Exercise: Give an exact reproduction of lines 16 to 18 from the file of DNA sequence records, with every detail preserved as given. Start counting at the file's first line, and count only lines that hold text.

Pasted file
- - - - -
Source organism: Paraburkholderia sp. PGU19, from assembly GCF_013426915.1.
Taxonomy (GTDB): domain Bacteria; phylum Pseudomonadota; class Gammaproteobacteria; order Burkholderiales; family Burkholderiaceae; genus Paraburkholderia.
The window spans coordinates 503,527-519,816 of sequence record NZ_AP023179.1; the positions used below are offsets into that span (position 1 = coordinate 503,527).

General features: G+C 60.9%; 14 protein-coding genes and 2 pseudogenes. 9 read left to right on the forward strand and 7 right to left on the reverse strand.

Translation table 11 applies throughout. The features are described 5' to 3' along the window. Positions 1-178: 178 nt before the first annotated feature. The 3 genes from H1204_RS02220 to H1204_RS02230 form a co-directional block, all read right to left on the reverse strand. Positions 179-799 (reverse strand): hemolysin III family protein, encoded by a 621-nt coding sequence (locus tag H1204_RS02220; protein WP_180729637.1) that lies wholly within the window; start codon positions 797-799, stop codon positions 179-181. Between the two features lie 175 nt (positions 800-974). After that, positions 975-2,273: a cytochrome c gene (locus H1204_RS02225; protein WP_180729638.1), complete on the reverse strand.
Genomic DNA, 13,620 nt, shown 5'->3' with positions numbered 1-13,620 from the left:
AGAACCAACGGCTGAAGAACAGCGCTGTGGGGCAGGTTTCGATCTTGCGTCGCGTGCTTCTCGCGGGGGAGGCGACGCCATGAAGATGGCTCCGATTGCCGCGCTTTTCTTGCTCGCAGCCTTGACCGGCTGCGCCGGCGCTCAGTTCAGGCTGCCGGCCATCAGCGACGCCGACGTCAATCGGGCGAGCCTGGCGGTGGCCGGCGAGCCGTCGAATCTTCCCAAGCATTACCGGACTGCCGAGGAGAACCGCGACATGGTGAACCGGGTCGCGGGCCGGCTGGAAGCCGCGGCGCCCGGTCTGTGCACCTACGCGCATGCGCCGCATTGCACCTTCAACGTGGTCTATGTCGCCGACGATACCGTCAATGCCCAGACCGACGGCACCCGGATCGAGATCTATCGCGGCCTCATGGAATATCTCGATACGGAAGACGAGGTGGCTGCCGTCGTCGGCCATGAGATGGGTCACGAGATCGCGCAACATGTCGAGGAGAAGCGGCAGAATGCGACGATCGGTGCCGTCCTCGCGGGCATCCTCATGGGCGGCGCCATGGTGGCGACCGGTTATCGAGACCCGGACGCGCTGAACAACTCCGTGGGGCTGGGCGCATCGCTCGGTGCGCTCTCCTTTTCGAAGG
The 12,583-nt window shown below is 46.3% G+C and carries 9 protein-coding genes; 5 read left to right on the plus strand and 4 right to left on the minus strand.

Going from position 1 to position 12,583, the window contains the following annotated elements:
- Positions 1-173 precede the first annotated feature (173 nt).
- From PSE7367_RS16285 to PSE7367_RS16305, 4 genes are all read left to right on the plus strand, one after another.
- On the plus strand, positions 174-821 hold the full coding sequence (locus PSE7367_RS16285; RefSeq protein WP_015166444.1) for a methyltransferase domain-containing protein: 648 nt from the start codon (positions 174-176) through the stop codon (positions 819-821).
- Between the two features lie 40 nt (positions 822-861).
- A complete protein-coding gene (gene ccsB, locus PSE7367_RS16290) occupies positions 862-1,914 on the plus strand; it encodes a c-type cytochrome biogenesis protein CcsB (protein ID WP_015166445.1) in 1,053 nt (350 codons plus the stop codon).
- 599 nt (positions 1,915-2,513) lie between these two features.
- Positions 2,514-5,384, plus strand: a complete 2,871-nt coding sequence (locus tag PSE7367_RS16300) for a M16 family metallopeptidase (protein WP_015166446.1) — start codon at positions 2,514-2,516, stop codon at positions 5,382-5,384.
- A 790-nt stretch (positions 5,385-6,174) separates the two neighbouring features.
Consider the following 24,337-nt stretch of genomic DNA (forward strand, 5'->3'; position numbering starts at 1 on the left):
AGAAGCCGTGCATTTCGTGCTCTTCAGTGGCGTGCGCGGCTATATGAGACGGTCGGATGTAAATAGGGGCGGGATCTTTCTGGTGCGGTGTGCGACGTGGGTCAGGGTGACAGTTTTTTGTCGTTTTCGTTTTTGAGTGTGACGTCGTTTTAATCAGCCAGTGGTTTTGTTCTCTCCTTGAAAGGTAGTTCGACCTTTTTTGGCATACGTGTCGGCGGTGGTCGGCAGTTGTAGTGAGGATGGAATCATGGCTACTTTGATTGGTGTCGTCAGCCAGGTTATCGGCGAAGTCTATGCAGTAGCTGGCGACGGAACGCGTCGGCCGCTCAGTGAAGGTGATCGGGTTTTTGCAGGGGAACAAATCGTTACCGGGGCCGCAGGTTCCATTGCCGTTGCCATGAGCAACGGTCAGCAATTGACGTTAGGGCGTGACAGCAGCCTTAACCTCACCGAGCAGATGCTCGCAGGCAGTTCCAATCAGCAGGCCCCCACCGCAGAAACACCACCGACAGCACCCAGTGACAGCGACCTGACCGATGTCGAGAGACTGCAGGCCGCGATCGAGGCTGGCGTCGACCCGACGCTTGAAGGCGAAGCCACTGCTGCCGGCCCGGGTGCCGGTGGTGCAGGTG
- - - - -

- Positions 2,514-5,384, plus strand: a complete 2,871-nt coding sequence (locus tag PSE7367_RS16300) for a M16 family metallopeptidase (protein WP_015166446.1) — start codon at positions 2,514-2,516, stop codon at positions 5,382-5,384.
- A 790-nt stretch (positions 5,385-6,174) separates the two neighbouring features.
Consider the following 24,337-nt stretch of genomic DNA (forward strand, 5'->3'; position numbering starts at 1 on the left):